However, this proposal advocates that registries should be required to offer registration blocking of exact-match trademarks during their respective Sunrise periods. While the "block" is to exist in perpetuity, fees to obtain the block from each registry will still exist. In essence, this form of blocking is no different than registering domains defensively, except that the registry will ensure that the domain does not resolve. Assuming a blocking fee of $200 across 700 registries, costs for blocking would run ~$140,000 for a single mark.
This proposal also makes a number of very good recommendations for improvements to the Uniform Rapid Suspension (URS) which are outlined in the table below.
Comparison of Proposals
|Expansion of Trademark Claims Notification||Trademark Claims Timing||Defensive Blocking at the Second-Level||URS Improvements||Whois Validation|
|Business Constituency Position||Notices to be sent for exact match and exact match + generic word||Operate indefinitely||Ability to block identical match of trademark or trademark + generic terms across all gTLD registries||Make suspended domains ineligible for future registration OR generate claims notices for future registration attempts||Compliance with new RAA (which requires Whois validation)|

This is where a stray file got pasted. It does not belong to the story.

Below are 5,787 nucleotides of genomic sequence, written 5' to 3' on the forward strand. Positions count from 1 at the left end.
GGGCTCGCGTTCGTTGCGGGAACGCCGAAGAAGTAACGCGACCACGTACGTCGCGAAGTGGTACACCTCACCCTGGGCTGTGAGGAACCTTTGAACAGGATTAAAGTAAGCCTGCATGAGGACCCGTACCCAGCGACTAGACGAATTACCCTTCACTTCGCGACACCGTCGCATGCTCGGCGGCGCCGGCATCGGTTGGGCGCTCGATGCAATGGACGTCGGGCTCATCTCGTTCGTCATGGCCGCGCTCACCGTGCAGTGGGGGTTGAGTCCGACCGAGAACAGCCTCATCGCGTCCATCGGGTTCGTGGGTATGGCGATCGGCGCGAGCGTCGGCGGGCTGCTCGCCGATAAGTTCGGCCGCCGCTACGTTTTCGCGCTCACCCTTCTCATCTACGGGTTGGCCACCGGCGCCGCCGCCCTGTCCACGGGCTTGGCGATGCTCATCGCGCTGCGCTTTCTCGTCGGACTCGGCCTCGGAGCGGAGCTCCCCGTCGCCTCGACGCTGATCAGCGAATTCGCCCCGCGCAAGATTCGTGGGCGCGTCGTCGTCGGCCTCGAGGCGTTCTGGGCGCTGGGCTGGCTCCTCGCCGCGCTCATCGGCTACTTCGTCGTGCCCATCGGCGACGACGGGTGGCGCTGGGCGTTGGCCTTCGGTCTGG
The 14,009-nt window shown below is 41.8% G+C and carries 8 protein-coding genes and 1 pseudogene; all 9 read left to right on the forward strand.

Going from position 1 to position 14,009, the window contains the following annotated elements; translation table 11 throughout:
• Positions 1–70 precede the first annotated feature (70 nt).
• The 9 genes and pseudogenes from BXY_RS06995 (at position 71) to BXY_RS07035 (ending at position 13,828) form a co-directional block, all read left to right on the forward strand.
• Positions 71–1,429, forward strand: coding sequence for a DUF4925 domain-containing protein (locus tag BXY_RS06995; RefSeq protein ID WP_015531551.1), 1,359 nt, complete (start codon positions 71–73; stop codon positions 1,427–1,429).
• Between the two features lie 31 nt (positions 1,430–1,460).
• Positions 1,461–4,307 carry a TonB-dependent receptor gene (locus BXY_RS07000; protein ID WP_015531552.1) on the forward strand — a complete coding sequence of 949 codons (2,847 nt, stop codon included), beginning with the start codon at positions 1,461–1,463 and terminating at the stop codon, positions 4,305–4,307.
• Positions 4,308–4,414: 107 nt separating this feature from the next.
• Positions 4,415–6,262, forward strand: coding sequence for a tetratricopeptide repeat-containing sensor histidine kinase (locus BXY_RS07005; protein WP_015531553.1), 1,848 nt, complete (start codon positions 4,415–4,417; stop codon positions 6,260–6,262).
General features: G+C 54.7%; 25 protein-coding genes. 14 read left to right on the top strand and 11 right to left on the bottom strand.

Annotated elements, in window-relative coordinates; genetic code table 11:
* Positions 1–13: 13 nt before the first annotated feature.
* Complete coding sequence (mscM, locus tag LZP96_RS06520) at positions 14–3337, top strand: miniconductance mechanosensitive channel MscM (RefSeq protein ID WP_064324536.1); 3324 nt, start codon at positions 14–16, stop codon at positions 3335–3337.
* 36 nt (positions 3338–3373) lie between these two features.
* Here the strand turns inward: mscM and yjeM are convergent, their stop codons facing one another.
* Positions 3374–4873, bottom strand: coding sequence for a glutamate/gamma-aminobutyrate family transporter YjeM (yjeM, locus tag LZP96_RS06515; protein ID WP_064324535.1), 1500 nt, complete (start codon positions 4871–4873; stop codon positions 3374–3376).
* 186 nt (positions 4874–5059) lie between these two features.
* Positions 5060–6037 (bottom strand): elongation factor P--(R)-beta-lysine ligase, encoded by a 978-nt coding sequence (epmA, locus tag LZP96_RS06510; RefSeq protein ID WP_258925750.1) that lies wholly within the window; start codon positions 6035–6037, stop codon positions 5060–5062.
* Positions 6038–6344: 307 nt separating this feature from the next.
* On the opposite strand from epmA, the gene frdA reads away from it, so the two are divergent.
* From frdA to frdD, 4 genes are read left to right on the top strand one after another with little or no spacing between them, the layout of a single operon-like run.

|MelbourneIT Position||No change recommended||For 'High At-Risk Marks' only, operate indefinitely||For 'High At-Risk Marks' only, allow blocking for exact match only during Sunrise periods at each new gTLD registry||For 'High At-Risk Marks' only, suspend within 48 hours unless Response fee is paid||For 'High At-Risk Marks' only, require validation of two contact details (i.e., phone number + email address)|
|Brand Owner Summit Position||Notices to be sent for 1) domains containing a trademark and for 2) domains that consist of a trademark + generic word from description of goods and services||Service to run longer than 60 days||Ability to block trademarks on a per registry basis similar to the ICM's .XXX||Integration with TMCH to make process simpler, faster and less expensive. Loser always pays. If registrant does not respond, rights owner is responsible for the payment of administrative fees only. URS to operate on a low or no-cost basis. List of recidivist bad actors should be tracked.||No change recommended|
We hope that the community rallies around these proposals to improve second-level rights protection mechanisms and applaud the new initiatives that will, if implemented, make the Internet a safer place for brands and the consumers that love them.
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|Data Center||Policy & Regulation|
|DNS Security||Regional Registries|
|Domain Names||Registry Services|
|Intellectual Property||Top-Level Domains|
|Internet of Things||Web|
|Internet Protocol||White Space|
Afilias - Mobile & Web Services
.eco launches globally at 16:00 UTC on April 25, 2017, when domains will be available on a first-come, first-serve basis. .eco is for businesses, non-profits and people committed to positive change for the planet. See list of registrars offering .eco more»